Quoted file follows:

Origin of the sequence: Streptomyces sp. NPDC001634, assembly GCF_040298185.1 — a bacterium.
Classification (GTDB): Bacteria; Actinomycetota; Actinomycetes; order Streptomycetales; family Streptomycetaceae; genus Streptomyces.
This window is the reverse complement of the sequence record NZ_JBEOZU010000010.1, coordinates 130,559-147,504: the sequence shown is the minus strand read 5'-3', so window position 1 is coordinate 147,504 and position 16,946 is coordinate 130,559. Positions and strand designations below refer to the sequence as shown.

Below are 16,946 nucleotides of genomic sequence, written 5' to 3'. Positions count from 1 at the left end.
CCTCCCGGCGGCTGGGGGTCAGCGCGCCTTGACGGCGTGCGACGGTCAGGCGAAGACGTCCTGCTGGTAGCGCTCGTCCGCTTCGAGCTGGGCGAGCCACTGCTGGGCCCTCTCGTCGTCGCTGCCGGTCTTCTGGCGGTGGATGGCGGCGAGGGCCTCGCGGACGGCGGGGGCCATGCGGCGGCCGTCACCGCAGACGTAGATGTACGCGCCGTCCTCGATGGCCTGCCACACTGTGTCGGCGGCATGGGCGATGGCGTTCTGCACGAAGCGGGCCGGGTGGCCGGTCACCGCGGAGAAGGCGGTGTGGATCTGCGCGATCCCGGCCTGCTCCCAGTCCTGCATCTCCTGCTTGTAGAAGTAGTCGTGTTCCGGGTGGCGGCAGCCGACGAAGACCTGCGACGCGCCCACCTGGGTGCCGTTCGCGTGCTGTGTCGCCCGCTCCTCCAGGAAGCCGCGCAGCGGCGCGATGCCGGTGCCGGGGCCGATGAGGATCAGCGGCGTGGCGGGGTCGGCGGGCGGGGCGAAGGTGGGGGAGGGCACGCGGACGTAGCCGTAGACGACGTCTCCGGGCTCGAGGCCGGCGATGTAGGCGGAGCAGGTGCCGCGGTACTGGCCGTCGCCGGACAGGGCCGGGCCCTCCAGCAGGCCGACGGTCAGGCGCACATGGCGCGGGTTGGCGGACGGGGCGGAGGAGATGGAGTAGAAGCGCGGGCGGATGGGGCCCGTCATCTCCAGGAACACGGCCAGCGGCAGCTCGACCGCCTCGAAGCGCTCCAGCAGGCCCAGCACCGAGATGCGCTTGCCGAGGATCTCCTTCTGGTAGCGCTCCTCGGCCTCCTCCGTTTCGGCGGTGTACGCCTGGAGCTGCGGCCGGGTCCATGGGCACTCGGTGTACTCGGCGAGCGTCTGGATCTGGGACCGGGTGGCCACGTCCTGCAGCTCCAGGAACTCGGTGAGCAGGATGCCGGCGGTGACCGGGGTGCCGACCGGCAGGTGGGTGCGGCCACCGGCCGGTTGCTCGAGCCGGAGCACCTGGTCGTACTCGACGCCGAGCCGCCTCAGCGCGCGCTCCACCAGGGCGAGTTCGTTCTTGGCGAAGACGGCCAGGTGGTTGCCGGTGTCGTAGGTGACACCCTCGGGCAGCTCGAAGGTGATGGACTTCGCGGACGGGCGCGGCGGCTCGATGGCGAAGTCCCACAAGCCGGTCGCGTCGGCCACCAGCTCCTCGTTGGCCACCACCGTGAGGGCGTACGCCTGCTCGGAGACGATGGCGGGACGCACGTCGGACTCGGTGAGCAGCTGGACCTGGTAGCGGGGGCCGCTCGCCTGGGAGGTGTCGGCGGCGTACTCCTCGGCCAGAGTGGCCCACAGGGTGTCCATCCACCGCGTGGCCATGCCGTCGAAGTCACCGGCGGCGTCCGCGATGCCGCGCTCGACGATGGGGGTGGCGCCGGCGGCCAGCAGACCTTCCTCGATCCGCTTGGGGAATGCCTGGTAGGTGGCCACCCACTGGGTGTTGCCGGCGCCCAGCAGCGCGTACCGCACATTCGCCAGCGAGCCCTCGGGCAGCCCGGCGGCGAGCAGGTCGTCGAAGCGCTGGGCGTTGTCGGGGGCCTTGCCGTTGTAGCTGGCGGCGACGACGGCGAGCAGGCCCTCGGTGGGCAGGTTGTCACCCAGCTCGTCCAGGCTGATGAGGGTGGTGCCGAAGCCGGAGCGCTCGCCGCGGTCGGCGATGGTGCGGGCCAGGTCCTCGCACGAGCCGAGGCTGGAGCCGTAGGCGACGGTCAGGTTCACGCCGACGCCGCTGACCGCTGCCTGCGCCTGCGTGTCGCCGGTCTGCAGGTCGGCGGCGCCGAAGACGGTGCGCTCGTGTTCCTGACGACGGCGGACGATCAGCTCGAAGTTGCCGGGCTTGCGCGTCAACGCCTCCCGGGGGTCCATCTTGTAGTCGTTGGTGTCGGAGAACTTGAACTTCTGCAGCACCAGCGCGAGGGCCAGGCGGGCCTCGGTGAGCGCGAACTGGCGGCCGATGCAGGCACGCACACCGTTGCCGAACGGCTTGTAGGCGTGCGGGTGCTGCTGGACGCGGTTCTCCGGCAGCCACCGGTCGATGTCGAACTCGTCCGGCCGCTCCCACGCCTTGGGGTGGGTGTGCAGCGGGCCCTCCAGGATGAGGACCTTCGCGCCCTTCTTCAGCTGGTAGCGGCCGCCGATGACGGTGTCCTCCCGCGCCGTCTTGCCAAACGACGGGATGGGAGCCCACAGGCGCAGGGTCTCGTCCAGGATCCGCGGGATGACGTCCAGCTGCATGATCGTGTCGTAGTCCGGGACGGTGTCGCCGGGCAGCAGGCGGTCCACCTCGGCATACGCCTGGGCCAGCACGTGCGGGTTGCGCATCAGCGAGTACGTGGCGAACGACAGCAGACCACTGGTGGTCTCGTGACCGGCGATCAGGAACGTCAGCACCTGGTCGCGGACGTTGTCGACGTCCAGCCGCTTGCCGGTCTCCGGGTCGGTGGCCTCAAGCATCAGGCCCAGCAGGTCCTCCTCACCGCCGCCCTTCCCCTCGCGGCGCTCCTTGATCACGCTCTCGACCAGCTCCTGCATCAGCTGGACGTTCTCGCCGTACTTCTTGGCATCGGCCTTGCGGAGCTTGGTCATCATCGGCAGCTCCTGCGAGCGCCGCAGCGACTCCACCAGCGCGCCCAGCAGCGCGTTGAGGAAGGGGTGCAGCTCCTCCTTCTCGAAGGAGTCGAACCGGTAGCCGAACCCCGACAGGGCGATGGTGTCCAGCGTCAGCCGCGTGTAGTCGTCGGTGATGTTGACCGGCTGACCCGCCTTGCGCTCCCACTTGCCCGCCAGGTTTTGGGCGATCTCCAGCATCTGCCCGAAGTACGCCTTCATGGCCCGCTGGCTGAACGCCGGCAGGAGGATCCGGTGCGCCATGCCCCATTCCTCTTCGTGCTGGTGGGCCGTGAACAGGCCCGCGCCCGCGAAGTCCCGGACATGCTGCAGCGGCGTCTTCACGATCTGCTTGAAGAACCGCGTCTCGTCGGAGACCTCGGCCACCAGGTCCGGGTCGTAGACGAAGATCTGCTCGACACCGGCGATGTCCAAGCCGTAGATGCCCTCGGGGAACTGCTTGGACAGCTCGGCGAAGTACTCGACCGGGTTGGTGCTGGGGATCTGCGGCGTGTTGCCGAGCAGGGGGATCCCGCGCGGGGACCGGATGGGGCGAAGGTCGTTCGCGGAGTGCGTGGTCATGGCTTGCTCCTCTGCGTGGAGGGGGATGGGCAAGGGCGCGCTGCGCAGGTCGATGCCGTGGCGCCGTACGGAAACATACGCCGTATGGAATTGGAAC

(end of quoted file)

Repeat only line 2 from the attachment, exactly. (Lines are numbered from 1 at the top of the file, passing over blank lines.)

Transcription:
Classification (GTDB): Bacteria; Actinomycetota; Actinomycetes; order Streptomycetales; family Streptomycetaceae; genus Streptomyces.